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dc.contributor.authorWright, S Joseph
dc.contributor.authorTurner, Benjamin L
dc.contributor.authorYavitt, Joseph B
dc.contributor.authorHarms, Kyle E
dc.contributor.authorKaspari, Michael
dc.contributor.authorTanner, Edmund
dc.contributor.authorBujan, Jelena
dc.contributor.authorGriffin, Eric A
dc.contributor.authorMayor, Jordan R
dc.contributor.authorPasquini, Sarah C
dc.contributor.authorSheldrake, Merlin
dc.contributor.authorGarcia, Milton N
dc.date.accessioned2018-11-01T14:03:40Z
dc.date.available2018-11-01T14:03:40Z
dc.date.issued2018-05
dc.identifier.issn0012-9658
dc.identifier.urihttps://www.repository.cam.ac.uk/handle/1810/284525
dc.description.abstractWe present a meta-analysis of plant responses to fertilization experiments conducted in lowland, species-rich, tropical forests. We also update a key result and present the first species-level analyses of tree growth rates for a 15-yr factorial nitrogen (N), phosphorus (P), and potassium (K) experiment conducted in central Panama. The update concerns community-level tree growth rates, which responded significantly to the addition of N and K together after 10 yr of fertilization but not after 15 yr. Our experimental soils are infertile for the region, and species whose regional distributions are strongly associated with low soil P availability dominate the local tree flora. Under these circumstances, we expect muted responses to fertilization, and we predicted species associated with low-P soils would respond most slowly. The data did not support this prediction, species-level tree growth responses to P addition were unrelated to species-level soil P associations. The meta-analysis demonstrated that nutrient limitation is widespread in lowland tropical forests and evaluated two directional hypotheses concerning plant responses to N addition and to P addition. The meta-analysis supported the hypothesis that tree (or biomass) growth rate responses to fertilization are weaker in old growth forests and stronger in secondary forests, where rapid biomass accumulation provides a nutrient sink. The meta-analysis found no support for the long-standing hypothesis that plant responses are stronger for P addition and weaker for N addition. We do not advocate discarding the latter hypothesis. There are only 14 fertilization experiments from lowland, species-rich, tropical forests, 13 of the 14 experiments added nutrients for five or fewer years, and responses vary widely among experiments. Potential fertilization responses should be muted when the species present are well adapted to nutrient-poor soils, as is the case in our experiment, and when pest pressure increases with fertilization, as it does in our experiment. The statistical power and especially the duration of fertilization experiments conducted in old growth, tropical forests might be insufficient to detect the slow, modest growth responses that are to be expected.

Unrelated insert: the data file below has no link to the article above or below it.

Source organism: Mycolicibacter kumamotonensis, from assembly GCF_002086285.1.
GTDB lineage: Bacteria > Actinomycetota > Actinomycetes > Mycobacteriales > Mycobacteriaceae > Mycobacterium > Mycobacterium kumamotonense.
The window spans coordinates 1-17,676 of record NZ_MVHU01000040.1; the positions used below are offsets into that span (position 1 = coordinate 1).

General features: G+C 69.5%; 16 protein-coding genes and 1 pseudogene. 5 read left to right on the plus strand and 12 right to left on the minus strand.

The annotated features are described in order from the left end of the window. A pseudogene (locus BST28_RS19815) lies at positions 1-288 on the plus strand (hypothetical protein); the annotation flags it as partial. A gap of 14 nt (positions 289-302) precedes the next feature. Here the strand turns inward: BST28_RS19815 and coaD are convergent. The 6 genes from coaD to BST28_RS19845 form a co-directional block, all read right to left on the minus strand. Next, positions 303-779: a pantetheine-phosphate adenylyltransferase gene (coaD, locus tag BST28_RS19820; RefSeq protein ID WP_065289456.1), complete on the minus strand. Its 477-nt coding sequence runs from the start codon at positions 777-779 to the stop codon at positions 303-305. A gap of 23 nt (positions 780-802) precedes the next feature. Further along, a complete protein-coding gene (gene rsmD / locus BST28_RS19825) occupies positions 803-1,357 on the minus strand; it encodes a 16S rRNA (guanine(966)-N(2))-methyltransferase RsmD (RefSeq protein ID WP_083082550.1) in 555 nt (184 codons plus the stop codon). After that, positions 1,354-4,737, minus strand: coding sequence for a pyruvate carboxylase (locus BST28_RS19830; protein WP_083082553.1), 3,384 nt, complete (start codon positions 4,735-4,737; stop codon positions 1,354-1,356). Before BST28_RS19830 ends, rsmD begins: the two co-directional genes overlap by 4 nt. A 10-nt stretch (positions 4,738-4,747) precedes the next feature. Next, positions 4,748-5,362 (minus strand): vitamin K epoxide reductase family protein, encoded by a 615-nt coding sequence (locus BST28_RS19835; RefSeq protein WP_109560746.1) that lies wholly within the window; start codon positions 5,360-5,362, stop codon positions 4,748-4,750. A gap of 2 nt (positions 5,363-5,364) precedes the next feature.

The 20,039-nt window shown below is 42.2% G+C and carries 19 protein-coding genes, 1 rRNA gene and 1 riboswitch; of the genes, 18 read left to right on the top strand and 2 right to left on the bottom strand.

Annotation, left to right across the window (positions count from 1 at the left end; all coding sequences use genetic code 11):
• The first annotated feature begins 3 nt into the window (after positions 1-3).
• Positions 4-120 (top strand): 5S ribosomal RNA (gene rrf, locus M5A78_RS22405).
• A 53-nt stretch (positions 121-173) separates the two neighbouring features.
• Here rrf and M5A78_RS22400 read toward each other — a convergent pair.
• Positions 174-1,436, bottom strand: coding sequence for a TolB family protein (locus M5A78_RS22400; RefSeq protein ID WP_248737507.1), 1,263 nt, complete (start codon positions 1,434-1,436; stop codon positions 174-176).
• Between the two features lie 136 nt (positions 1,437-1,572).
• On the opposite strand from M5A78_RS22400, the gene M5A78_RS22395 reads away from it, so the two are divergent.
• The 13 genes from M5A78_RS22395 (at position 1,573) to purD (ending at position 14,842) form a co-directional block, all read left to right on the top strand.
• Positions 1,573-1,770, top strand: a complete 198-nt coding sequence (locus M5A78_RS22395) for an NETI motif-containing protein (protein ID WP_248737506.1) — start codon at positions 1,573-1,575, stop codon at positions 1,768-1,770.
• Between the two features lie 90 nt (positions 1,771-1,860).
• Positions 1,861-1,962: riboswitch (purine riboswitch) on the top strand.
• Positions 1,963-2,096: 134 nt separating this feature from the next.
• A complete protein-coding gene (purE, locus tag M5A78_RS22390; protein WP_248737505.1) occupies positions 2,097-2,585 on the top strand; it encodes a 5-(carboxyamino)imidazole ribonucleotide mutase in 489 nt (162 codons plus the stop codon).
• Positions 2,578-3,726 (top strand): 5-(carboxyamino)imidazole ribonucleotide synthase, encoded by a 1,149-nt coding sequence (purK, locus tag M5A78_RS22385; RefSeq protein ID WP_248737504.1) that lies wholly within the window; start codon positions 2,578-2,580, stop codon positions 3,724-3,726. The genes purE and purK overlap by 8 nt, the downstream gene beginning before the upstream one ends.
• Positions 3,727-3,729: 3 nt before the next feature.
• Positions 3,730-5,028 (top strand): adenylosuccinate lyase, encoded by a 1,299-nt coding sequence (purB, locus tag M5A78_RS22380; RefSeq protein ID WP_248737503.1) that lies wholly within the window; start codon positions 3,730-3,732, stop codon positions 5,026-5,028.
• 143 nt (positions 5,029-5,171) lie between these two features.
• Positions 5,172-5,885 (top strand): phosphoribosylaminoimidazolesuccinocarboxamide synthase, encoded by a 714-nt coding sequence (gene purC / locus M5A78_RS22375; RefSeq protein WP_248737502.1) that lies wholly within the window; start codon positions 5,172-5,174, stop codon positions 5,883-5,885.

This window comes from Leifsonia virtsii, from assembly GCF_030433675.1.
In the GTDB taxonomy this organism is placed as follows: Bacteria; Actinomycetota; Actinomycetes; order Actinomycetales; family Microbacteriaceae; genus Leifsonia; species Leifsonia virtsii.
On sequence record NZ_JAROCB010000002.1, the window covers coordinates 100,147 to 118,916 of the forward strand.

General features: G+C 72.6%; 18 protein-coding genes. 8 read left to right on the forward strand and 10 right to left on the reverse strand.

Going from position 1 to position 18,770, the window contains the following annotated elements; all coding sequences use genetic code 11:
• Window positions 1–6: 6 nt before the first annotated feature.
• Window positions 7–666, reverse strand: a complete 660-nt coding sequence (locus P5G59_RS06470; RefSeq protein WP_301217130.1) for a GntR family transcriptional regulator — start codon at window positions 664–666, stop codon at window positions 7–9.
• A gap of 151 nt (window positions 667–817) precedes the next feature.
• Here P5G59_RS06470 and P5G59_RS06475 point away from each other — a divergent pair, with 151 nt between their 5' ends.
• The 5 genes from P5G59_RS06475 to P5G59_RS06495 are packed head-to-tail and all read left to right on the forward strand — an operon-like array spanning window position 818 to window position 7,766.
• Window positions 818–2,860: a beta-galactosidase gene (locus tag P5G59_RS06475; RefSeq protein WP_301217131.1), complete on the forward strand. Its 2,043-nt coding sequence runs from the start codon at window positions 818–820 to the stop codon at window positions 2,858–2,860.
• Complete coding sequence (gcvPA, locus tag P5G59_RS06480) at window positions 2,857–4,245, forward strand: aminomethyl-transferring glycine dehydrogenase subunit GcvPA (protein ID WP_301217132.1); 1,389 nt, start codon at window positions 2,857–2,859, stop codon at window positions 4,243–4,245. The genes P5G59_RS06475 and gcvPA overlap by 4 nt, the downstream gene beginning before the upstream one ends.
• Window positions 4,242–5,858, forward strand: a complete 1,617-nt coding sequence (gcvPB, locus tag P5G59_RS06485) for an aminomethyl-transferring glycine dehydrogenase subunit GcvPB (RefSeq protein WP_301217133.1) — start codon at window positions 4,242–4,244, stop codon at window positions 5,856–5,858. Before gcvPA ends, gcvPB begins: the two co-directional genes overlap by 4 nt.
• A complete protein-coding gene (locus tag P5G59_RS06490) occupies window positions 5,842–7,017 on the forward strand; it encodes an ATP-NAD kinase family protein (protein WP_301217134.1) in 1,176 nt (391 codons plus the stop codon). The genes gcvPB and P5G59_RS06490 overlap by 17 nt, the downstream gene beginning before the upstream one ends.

dc.format.mediumPrint-Electronic
dc.languageeng
dc.publisherWiley
dc.subjectTrees
dc.subjectNitrogen
dc.subjectPhosphorus
dc.subjectSoil
dc.subjectTropical Climate
dc.subjectPanama
dc.subjectForests
dc.titlePlant responses to fertilization experiments in lowland, species-rich, tropical forests.
dc.typeArticle
prism.endingPage1138
prism.issueIdentifier5
prism.publicationDate2018
prism.publicationNameEcology
prism.startingPage1129
prism.volume99
dc.identifier.doi10.17863/CAM.31900
dcterms.dateAccepted2018-01-22
rioxxterms.versionofrecord10.1002/ecy.2193
rioxxterms.licenseref.urihttp://www.rioxx.net/licenses/all-rights-reserved
rioxxterms.licenseref.startdate2018-05
dc.contributor.orcidTanner, Edmund [0000-0002-4961-9993]
dc.identifier.eissn1939-9170
rioxxterms.typeJournal Article/Review
cam.issuedOnline2018-03-26
rioxxterms.freetoread.startdate2019-05-31


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